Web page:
All about baby rice

It's likely to be one of the first foods you introduce to your baby - but how and when should you use baby rice?


What is baby rice?

Baby rice is normal rice, ground to a very fine consistency, like flour. It often comes with added vitamins, such as:

  • zinc – which helps strengthen the immune system
  • iron – needed for healthy blood
  • thiamin – which helps the body release energy from food.

Why should you use it?

Baby rice is often hailed as the perfect first food for weaning babies. The main reason is that it’s easily digested, even by tiny tummies, and hypoallergenic, so there’s next to no chance of your baby reacting badly to it.

Baby rice is suitable for vegetarian and vegan babies, and is free from gluten, cow’s milk, egg and soya: some of the most common trigger foods for allergies.

As well as being gentle on your baby’s immature digestive system, baby rice is bland in flavour, meaning he’s unlikely to object to the taste, and is smooth and runny, so he shouldn’t gag or have difficulty chewing or swallowing it.


How and when should your baby have baby rice?

The Department of Health’s official guidelines recommend waiting until six months before starting to wean your baby, but some babies are ready sooner, and recent research has suggested that introducing solids before six months may in fact make it less likely that your baby will suffer from allergies or iron deficiency anaemia.

Baby rice can be introduced from four months (17 weeks) if you feel your baby is ready for solids, but he shouldn’t have anything other than milk before this point.

Baby rice comes as a dry powder that you mix with your baby’s usual milk – either formula or expressed breastmilk – to the required consistency. It can be served warm or cold. To start with, your baby is only likely to want a teaspoonful or so, but you can increase the quantity he has if he seems to want more.

Starting off

Usually, mums only give pure baby rice for the first two or three days of weaning, while their babies get used to taking food from a spoon.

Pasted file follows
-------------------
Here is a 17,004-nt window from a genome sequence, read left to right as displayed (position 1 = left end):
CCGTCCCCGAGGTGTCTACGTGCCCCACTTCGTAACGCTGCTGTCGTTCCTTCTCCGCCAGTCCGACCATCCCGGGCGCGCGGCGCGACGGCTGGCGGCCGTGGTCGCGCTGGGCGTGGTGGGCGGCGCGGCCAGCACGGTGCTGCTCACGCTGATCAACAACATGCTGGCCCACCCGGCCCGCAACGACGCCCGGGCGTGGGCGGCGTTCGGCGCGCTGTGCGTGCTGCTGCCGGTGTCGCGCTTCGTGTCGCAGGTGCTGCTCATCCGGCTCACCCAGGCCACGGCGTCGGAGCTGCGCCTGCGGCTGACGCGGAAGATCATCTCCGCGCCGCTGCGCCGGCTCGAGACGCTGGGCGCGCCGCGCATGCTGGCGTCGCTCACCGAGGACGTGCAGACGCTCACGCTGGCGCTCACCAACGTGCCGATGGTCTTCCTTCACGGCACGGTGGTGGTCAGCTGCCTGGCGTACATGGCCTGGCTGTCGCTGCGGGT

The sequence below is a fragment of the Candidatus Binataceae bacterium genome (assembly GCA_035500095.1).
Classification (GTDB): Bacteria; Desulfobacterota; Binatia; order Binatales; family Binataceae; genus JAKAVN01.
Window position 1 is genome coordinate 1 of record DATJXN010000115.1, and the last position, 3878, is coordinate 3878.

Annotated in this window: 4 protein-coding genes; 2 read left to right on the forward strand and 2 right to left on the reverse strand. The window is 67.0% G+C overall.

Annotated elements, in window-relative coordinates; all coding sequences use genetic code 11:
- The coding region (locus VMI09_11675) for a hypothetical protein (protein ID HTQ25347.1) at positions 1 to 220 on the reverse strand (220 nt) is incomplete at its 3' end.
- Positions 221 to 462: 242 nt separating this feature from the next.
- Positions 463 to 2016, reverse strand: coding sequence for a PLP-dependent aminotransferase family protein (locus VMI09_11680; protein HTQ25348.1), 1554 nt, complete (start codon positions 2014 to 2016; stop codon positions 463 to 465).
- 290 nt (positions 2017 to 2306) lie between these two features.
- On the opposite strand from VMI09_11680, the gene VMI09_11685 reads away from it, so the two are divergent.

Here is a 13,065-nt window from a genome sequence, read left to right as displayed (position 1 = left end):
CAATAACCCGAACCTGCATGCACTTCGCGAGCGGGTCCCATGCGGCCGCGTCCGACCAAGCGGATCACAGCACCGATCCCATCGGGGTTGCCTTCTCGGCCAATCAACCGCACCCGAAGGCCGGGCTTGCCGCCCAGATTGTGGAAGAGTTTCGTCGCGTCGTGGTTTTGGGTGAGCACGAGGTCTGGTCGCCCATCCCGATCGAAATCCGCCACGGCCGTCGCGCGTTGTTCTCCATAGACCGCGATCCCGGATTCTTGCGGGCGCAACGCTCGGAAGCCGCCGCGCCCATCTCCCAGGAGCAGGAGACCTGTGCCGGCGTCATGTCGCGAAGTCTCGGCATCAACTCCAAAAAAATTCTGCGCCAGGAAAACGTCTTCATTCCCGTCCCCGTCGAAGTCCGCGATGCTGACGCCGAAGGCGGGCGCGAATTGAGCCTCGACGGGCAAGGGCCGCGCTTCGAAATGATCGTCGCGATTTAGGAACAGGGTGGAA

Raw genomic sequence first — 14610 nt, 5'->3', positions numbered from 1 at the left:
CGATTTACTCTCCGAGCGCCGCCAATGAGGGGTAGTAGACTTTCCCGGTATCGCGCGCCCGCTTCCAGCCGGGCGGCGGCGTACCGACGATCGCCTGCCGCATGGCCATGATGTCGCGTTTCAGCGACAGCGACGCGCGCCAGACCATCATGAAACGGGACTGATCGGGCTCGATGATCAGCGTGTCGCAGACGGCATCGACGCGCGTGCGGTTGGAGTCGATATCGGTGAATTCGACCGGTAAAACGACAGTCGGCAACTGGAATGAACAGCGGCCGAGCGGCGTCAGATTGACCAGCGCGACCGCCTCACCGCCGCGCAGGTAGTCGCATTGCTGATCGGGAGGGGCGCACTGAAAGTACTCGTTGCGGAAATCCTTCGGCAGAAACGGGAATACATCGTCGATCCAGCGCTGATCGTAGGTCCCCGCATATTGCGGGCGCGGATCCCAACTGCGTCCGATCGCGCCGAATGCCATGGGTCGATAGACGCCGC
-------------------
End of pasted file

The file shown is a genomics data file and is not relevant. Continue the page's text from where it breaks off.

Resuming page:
Once your baby is getting the hang of it, you’ll want to move on swiftly to offering fruit and vegetable purees; in fact, you may prefer to skip the baby rice stage and start with purees straight away.

However, even when your baby has moved on from baby rice, you can use it to add bulk to pureed fruit and veg.

Your older relatives may well tell you that in their day, babies were given baby rice in their bottle to help them sleep. There is no evidence supporting this belief, and it’s very dangerous to feed your little one baby rice or any other solid food from a bottle, as he may choke or inhale the food.


Why shouldn’t you give baby rice too often?

A recent study found that a number of brands of baby rice, and some baby cereals made with baby rice, contained potentially harmful toxins such as arsenic, linked with cancer, and cadmium, a metal that can cause kidney damage. These toxins enter the product through contaminated water used to irrigate rice crops in certain countries.

The researchers found that feeding babies with baby rice-based products twice a day increased their exposure to arsenic by 50 times, compared to breastfeeding alone.

While these chemicals don’t exceed official safety limits, scientists are concerned about their possible impact on young babies, and are calling for stricter regulations.

The small amounts of baby rice that you give to your baby when you’re first weaning are unlikely to cause long-term health problems, but it’s best to avoid giving foods based on baby rice more than once a day, and to move on from baby rice to other foods early in the weaning process.

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